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6 FAQs On Emergency Defibrillators

Published on 29th January 2017

Whatever kind of business you run, it’s highly likely that you could benefit from investing in emergency defibrillators so that you always have one on site and close to hand to use if someone does go into sudden cardiac arrest. If you’re considering making such an investment, here are some FAQs that you may need answering first.

What is a defibrillator?

A heart attack takes place because the heart’s normal electrical rhythm is replaced by ventricular fibrillation, a more disorganised electrical rhythm. The defibrillator is a device that sends a high energy electric shock to the patient to restore the natural rhythm of the heart. The devices are portable, compact and easy to use, with prompts and commands guiding you through the process of using one.

Are they safe to use?

Modern devices are highly reliable and safe to use since they won’t send out a shock unless it’s needed. It’s unlikely that any harm will be done to someone who has suffered a suspected cardiac arrest – and they don’t pose risks to the user either. Members of the public can, therefore, feel comfortable using them with little training.

Do you need training to use one?

Because the devices do give prompts and instructions, it is possible for people with no training to administer lifesaving CPR using one and if you do find yourself in an emergency situation, don’t shy away from using the defibrillator just because you haven’t been trained to do so. However, you’re likely to feel more confident and happier in your ability if you do go on a first aid course and learn how to use one properly.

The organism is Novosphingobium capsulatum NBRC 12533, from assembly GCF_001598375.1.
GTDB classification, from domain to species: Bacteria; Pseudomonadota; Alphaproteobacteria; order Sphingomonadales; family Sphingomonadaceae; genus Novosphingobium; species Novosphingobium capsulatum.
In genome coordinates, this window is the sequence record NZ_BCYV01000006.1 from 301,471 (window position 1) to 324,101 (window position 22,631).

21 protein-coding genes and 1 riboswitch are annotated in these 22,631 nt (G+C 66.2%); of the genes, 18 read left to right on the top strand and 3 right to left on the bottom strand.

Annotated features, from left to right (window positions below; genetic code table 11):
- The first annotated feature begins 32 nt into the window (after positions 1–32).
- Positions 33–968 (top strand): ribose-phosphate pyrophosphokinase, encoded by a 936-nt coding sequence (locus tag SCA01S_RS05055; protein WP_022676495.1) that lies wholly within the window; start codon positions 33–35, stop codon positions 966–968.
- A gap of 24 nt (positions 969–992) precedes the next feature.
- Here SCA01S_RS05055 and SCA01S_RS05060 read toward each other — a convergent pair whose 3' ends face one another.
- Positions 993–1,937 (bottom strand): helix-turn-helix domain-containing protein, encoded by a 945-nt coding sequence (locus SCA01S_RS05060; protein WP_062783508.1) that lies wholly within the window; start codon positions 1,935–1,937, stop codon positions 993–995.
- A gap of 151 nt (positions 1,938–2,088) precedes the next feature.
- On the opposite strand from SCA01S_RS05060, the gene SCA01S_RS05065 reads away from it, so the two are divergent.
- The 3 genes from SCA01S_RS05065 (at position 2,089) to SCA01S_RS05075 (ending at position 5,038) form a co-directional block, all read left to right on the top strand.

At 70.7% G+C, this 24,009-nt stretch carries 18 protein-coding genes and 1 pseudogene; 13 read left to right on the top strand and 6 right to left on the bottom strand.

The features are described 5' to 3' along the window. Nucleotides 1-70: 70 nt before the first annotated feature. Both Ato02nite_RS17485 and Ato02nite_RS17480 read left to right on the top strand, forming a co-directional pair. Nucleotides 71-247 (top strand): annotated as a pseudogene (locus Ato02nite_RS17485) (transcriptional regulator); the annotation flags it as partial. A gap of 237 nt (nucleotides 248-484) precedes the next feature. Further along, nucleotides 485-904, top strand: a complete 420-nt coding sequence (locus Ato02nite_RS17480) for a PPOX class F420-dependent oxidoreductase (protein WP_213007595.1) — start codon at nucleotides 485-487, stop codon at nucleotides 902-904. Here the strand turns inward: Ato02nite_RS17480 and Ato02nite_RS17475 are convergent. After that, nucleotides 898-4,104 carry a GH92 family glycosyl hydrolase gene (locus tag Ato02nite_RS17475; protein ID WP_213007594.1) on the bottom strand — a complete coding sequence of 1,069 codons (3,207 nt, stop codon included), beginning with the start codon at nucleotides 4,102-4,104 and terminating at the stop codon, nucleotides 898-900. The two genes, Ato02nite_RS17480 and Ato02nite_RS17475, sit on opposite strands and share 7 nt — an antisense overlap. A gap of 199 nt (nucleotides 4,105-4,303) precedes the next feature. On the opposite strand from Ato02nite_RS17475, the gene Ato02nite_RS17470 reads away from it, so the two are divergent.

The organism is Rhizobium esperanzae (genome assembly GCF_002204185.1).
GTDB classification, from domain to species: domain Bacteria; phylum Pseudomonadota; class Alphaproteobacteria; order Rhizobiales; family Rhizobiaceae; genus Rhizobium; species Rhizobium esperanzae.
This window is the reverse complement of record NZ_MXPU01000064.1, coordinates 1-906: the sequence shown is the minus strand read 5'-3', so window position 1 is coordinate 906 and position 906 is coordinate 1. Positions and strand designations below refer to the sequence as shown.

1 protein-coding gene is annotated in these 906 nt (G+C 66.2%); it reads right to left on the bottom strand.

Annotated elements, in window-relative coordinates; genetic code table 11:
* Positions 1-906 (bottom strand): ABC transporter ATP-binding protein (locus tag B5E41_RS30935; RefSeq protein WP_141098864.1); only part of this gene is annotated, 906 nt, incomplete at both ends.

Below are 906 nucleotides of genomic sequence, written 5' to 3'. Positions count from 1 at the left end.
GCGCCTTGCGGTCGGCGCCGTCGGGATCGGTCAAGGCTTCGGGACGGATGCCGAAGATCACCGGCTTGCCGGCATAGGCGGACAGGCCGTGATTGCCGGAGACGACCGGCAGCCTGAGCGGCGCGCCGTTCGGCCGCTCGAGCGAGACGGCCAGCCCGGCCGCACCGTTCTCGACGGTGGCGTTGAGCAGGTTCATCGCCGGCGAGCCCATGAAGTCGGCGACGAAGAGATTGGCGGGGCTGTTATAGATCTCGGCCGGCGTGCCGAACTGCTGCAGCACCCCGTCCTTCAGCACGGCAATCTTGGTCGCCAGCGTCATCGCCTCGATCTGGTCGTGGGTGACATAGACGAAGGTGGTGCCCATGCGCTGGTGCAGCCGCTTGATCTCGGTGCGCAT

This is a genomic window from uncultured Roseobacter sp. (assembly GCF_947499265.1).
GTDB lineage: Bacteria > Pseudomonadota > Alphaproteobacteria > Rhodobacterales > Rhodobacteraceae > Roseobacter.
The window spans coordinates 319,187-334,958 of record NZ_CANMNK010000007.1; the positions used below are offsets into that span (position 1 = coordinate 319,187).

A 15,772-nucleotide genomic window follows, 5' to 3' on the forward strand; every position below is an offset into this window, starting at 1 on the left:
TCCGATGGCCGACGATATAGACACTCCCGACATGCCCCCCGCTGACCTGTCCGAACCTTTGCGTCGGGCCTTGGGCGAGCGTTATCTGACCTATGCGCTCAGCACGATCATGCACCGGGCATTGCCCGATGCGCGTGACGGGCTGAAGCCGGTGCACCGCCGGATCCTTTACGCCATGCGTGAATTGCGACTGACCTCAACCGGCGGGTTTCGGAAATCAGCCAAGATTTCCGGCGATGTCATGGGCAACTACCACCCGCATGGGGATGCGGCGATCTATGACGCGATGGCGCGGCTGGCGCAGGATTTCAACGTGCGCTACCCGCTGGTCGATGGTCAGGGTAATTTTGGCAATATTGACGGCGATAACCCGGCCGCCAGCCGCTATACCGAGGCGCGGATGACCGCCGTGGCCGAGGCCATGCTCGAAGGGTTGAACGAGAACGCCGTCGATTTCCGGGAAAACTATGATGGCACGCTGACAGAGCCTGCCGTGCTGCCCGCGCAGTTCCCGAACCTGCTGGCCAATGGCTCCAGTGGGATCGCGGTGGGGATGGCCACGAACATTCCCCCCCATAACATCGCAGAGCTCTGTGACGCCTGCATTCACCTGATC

Can you use a defibrillator on a child?

It’s rare that you will need to use one of these devices on a child and you should always prioritise high-quality CPR first, but if this is the only machine available then an automated external defibrillator can be used. If using one on someone younger than eight years old, use paediatric pads or reduced shock energy if at all possible. This will restrict the shock energy to about 50 joules.

Can you use them on pregnant women?

Yes, although note that cardiac arrest is rare in pregnant women. It is safe to use them in this instance, but make sure the pads are placed clear of the breast area if this is enlarged due to pregnancy.

Should we have one at work?

Some businesses are more likely to require a defibrillator than others, such as a pub in a little village where older people are more likely congregate or construction sites that are full of hazards, but in reality, all companies could benefit from having one installed since everyone is at risk of cardiac arrest. If you’d like to find out more about these devices, get in touch with us at Martek Lifecare today. You can also find further reading on the Resuscitation Council website.